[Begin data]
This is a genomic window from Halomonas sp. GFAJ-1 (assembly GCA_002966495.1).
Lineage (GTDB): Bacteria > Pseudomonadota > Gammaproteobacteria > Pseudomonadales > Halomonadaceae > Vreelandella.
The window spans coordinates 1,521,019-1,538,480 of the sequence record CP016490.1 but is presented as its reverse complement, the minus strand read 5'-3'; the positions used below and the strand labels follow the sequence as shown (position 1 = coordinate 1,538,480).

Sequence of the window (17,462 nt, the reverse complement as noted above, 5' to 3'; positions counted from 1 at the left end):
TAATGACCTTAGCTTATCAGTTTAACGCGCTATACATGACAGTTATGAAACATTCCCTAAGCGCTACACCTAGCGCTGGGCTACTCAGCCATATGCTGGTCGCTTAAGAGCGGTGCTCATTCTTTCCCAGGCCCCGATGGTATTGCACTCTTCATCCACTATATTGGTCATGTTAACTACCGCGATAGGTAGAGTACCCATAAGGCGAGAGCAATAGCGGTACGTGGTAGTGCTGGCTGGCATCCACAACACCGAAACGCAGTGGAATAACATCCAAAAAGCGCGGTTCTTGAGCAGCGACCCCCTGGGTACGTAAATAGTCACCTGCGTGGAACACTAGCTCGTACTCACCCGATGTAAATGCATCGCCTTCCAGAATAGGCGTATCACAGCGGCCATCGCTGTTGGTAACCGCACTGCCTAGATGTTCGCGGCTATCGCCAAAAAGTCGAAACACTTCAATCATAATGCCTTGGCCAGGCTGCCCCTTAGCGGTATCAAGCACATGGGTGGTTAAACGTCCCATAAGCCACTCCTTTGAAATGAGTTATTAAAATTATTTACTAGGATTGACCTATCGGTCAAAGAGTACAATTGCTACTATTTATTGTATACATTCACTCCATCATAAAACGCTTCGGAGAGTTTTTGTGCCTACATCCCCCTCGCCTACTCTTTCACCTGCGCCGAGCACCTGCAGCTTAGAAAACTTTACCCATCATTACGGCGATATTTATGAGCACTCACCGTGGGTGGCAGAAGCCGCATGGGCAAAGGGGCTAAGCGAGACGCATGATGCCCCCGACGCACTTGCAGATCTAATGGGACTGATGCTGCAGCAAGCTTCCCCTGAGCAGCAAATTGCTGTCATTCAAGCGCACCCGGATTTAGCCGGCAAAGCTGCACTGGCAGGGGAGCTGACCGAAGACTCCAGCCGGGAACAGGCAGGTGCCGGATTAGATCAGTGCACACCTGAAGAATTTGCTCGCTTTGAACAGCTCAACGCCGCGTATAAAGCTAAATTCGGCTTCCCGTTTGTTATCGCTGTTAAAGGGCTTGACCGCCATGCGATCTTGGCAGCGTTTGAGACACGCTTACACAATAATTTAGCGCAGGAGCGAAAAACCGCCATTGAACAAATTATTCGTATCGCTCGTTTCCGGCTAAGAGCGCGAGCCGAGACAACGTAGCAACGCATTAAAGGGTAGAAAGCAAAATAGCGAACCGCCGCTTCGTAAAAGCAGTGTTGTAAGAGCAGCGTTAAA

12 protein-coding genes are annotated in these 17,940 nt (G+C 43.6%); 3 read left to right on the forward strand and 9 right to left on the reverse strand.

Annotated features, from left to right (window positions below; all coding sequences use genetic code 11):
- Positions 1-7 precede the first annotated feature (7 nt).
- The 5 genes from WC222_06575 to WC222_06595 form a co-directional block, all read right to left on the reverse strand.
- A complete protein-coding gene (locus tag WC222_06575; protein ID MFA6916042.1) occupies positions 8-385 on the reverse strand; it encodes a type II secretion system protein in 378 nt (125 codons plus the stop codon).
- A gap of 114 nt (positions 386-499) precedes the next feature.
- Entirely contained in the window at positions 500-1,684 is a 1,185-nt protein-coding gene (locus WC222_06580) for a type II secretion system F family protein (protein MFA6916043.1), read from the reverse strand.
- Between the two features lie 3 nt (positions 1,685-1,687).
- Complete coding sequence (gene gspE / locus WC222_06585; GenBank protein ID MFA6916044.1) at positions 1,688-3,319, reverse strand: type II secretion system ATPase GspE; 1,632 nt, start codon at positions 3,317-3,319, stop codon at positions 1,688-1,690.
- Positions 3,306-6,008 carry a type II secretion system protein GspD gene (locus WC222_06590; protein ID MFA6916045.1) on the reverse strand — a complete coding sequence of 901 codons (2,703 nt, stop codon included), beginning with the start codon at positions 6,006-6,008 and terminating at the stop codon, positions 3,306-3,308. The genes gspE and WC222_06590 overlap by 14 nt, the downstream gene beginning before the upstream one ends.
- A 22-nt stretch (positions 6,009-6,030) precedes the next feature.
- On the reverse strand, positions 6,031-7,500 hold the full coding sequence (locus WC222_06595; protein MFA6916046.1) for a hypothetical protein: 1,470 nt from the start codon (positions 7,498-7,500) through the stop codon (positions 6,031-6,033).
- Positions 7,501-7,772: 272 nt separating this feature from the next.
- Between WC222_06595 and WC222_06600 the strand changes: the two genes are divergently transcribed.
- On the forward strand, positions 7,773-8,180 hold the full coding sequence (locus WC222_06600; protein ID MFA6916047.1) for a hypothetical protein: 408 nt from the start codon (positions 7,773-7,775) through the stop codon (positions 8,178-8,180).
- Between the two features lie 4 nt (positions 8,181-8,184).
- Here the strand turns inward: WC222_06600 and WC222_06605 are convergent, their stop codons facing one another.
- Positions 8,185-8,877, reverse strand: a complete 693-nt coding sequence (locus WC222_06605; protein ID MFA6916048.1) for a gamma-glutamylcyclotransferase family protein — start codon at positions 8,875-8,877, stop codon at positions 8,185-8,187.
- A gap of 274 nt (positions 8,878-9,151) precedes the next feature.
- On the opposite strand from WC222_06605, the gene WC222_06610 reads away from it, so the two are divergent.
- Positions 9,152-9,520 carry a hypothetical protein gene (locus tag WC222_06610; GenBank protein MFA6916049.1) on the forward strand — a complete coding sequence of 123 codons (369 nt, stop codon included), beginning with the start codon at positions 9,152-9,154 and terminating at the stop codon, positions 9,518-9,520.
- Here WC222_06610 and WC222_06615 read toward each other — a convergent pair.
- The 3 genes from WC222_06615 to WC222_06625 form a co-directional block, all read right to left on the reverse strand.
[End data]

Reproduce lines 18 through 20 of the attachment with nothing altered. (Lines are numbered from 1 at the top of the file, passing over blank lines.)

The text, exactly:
- Positions 7,501-7,772: 272 nt separating this feature from the next.
- Between WC222_06595 and WC222_06600 the strand changes: the two genes are divergently transcribed.
- On the forward strand, positions 7,773-8,180 hold the full coding sequence (locus WC222_06600; protein ID MFA6916047.1) for a hypothetical protein: 408 nt from the start codon (positions 7,773-7,775) through the stop codon (positions 8,178-8,180).